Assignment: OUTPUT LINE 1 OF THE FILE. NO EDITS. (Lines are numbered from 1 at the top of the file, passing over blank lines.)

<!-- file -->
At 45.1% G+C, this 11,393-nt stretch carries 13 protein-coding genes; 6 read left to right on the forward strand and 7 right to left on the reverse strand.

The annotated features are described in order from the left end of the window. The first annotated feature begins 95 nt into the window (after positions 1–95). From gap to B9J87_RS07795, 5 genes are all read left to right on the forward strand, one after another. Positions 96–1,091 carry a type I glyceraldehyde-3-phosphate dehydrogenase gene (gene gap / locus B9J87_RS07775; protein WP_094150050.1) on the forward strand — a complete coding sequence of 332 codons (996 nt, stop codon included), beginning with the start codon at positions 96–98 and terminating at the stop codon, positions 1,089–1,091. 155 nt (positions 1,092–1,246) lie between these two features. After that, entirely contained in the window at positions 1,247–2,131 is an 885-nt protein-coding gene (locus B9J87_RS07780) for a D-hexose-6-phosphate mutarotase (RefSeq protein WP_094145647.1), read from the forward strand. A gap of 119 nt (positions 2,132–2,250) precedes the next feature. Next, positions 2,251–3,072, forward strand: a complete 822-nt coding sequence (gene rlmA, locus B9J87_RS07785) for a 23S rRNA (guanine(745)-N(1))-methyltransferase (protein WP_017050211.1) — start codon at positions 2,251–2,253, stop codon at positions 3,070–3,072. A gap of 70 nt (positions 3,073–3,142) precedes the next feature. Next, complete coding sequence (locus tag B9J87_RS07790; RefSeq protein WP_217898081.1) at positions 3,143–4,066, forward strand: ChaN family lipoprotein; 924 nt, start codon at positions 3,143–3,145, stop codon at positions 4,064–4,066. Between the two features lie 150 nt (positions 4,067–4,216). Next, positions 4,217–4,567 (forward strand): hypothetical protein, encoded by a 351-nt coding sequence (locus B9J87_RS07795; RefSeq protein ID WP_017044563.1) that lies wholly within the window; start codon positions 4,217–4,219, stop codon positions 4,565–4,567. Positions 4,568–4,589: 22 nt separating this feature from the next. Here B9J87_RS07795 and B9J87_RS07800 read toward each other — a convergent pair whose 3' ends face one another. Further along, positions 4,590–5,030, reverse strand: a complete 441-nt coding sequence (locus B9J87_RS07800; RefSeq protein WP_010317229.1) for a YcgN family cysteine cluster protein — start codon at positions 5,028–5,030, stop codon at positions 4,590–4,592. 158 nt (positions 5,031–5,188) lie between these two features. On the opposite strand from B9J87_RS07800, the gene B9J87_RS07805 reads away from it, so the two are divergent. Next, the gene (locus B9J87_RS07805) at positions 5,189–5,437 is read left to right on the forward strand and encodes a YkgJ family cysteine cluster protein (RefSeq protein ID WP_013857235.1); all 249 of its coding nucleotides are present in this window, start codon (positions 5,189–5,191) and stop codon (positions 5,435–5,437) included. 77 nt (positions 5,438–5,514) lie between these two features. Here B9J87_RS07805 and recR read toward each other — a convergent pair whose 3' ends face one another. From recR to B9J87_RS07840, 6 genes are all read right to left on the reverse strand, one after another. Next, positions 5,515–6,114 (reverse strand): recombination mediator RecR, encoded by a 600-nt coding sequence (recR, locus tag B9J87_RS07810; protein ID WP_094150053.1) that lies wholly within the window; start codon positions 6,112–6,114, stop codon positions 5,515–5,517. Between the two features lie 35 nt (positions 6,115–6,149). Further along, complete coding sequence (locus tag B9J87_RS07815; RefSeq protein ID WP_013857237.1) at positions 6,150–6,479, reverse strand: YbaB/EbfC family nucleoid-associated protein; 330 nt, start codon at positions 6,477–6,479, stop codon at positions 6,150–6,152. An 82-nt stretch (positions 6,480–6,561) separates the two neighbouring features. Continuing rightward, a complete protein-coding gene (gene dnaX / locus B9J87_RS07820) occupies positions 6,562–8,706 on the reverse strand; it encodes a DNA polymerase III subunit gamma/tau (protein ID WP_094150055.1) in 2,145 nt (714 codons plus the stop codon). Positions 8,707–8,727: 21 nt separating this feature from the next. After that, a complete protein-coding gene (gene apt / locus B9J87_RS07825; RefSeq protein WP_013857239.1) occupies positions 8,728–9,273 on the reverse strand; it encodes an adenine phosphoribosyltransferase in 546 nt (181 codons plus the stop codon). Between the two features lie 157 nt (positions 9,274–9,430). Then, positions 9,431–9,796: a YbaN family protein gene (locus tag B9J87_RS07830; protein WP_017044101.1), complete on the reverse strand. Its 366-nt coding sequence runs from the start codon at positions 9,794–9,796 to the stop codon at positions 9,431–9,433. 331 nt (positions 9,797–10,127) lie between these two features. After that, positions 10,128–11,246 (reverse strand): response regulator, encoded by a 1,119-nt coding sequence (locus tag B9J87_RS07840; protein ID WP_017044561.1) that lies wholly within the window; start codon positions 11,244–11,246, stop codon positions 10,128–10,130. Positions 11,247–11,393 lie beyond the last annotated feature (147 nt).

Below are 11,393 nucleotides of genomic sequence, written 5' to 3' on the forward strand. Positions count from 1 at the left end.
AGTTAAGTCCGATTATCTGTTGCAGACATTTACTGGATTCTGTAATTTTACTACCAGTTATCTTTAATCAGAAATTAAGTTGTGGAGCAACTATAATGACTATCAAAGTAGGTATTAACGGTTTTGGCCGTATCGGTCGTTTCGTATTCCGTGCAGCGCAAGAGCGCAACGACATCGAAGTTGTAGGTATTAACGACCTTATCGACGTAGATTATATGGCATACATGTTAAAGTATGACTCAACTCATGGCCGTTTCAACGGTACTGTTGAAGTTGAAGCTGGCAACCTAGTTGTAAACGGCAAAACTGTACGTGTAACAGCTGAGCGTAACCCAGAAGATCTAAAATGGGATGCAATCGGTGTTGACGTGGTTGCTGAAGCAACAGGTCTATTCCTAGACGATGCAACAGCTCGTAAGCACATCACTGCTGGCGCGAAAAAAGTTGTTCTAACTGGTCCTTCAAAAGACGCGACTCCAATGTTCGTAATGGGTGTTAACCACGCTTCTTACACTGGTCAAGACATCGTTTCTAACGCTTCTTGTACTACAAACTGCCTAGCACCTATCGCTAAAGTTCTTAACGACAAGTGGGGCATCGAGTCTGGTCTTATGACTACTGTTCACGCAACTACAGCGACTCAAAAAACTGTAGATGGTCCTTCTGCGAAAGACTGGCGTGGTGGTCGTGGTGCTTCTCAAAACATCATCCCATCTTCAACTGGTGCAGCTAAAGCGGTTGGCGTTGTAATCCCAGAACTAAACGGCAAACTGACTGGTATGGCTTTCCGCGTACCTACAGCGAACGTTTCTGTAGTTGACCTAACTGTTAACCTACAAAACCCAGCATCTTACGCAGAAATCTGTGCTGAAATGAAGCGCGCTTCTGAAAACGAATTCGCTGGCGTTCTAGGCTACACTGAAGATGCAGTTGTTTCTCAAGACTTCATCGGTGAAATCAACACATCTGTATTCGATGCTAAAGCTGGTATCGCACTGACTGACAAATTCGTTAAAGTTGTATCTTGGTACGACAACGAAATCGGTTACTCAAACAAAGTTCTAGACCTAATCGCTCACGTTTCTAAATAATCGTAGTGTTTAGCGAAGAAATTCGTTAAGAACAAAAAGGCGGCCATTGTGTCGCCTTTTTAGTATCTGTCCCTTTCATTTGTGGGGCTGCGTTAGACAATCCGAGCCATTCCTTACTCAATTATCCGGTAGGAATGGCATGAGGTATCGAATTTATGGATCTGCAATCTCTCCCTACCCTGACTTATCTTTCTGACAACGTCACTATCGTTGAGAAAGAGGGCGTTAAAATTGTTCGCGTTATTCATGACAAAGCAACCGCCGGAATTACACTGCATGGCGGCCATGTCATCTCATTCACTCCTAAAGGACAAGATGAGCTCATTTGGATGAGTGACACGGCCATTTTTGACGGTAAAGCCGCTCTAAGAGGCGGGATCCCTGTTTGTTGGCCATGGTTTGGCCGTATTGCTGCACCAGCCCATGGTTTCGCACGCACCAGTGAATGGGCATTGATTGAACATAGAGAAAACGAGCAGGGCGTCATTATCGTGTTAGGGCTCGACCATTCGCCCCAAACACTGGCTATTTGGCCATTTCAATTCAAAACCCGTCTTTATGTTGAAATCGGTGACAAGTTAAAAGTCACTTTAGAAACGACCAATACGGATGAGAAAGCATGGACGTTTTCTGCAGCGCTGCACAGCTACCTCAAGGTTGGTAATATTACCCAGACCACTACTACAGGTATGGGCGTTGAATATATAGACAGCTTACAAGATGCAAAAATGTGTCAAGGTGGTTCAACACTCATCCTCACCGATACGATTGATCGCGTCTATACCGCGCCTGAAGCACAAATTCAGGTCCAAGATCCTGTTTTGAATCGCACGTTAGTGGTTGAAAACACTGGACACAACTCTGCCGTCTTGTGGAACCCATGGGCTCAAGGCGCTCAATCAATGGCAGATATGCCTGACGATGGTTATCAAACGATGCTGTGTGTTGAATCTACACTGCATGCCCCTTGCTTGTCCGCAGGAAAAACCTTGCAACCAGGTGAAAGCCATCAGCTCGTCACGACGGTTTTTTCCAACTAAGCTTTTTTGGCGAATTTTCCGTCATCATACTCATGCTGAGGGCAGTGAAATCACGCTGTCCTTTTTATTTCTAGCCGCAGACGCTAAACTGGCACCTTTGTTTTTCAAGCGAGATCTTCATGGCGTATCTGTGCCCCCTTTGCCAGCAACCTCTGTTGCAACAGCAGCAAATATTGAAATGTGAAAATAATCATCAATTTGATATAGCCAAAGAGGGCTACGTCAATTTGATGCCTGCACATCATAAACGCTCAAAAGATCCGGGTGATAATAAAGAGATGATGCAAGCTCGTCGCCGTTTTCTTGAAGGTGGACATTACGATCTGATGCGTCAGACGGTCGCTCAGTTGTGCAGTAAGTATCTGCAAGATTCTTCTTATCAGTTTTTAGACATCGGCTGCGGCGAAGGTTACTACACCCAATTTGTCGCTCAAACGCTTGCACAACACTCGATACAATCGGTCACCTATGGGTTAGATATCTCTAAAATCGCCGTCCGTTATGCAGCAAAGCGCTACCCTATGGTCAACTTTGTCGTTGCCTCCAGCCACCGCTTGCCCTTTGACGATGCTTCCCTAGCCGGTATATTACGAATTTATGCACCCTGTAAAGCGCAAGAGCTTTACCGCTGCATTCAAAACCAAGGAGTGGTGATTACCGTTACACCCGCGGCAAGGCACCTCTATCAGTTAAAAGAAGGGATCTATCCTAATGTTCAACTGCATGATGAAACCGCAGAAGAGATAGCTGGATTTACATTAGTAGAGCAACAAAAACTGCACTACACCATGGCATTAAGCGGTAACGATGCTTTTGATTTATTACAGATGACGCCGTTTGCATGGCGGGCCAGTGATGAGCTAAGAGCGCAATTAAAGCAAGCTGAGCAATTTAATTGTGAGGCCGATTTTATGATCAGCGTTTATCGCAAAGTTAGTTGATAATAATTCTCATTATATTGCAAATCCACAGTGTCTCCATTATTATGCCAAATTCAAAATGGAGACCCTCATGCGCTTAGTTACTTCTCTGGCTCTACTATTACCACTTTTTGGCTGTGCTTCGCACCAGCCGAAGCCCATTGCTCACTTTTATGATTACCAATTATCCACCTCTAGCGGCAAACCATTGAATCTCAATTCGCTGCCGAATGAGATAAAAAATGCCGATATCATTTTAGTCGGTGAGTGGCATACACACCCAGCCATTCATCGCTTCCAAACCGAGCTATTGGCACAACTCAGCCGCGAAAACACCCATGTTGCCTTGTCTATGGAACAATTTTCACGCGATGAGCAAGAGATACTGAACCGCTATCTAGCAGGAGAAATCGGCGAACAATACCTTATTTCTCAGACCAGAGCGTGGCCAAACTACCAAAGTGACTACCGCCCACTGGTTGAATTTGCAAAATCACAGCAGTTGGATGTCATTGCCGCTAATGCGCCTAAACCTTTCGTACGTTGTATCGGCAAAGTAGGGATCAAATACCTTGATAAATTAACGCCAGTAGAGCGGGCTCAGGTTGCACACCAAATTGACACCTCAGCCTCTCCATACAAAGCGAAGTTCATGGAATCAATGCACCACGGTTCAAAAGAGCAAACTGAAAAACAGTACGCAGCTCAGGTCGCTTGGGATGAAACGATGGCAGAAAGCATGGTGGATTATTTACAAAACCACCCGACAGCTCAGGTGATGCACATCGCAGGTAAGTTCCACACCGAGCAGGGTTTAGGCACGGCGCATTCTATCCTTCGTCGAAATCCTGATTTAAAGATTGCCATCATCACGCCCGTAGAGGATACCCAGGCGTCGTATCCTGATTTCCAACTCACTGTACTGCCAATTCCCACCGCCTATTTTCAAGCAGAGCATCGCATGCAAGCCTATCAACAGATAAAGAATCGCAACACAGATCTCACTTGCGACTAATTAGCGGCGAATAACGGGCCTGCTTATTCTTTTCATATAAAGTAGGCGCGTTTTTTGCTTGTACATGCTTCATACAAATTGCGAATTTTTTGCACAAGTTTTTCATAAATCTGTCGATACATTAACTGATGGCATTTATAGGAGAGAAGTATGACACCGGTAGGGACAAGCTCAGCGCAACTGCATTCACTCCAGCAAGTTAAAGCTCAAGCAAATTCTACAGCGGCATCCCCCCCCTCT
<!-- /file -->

At 45.1% G+C, this 11,393-nt stretch carries 13 protein-coding genes; 6 read left to right on the forward strand and 7 right to left on the reverse strand.